As the world gradually descends into lockdown, I’m reminded more and more of Noah’s Ark. Not simply from the parallel of time spent in shelter from a global crisis, but for the opportunity to deepen our relationships and to nurture the fabric of our families.
In recent days, many psychologists and health experts have voiced concerns about the impact of extended self-isolation on marriage and family life. As we spend an increasing amount of time with each other, without external distraction or outlet, personal space may shrink, annoying habits may become more visible, anxiety about our safety and financial stress can cause us to become irritable or to withdraw, and panic can make us irrational. Not only is there genuine concern for a spike in domestic and family violence, but COVID-19 may prove to be the ultimate stress test for even the most stable and happy relationship.
The story of Noah’s Ark shares the same challenges we face today. Humanity facing an existential threat, instructions to shelter-in-place, and the mental health challenge of extreme isolation. According to the Medrash, however, Noah’s story came with one more hurdle. G-d instructed that the time in the Ark be spent in social distance: each couple were to spend the entire year without physical touch. Imagine, watching the world collapse outside your window, the darkness of night only fading into the bleakness of day, without the comfort of embracing a loved one.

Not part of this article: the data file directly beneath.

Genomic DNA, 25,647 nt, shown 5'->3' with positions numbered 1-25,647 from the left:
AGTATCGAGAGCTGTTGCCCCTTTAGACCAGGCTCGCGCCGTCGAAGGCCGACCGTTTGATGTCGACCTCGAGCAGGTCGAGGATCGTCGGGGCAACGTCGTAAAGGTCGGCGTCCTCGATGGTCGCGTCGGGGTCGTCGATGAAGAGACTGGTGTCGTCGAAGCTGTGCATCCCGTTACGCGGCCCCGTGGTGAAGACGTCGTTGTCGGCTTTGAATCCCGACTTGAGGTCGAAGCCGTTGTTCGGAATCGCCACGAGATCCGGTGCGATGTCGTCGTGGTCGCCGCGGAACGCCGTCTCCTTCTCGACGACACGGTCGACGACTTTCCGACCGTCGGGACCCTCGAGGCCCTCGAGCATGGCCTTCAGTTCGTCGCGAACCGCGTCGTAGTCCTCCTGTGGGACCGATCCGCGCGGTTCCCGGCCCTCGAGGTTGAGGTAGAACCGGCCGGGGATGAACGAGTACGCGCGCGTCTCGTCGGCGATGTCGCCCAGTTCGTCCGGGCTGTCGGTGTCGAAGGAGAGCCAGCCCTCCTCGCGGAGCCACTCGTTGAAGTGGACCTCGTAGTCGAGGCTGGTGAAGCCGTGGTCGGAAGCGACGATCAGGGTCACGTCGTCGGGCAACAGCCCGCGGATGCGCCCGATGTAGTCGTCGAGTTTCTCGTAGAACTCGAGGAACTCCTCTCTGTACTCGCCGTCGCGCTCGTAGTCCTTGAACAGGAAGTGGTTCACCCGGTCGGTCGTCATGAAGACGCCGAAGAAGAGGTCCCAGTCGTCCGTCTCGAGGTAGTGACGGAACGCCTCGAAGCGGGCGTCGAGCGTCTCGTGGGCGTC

But, without physical touch, something else happened in the Ark. Each couple were compelled to find a way to share support, give comfort, and express love in a different way. When Noah was bitten by an enraged lion, his wife’s empathy – not her embrace – comforted him. When his wife grew despondent, Noah’s companionship – not his embrace – eased the loneliness. As couples, and as a family, they learned to love and care for each other with a different language, expressing comfort and affection with their hearts and their words. Instead of holding each other’s hand, they held each other’s feelings, needs, and concerns.
When the storm abated, and Noah, his wife, his sons, and daughters-in-law finally exited the Ark, the Torah used a new word for the first time – family. Because, while in the depths of their isolation, amid the dread and grief of witnessing the devastation of a world they once knew, they discovered the secret to a healthy relationship and a loving home.
And so, there are parallel lessons for our time.
As the weeks roll on and the world remains sheltered in place; as the fear and anxiety bleed from news headlines into our hearts, our relationships face a challenge they may not have confronted before. We will all cope with stress and crisis differently, and we all have different opinions of how we and others should respond to this pandemic. We might become unbearably optimistic or we might become uncomfortably fatalistic. We might turn to faith or we might feel betrayed.
Yet, to nourish and strengthen our relationship and family through this time, we will need to speak the language first heard in Noah’s Ark – a language of empathy and communication. Be prepared that your partner, or sibling, child, or parent may not agree with you. That doesn’t mean that they are wrong. Instead, try to really listen to what is being said, because beneath their words there is likely a raw and fragile emotion, reaching out for love and comfort.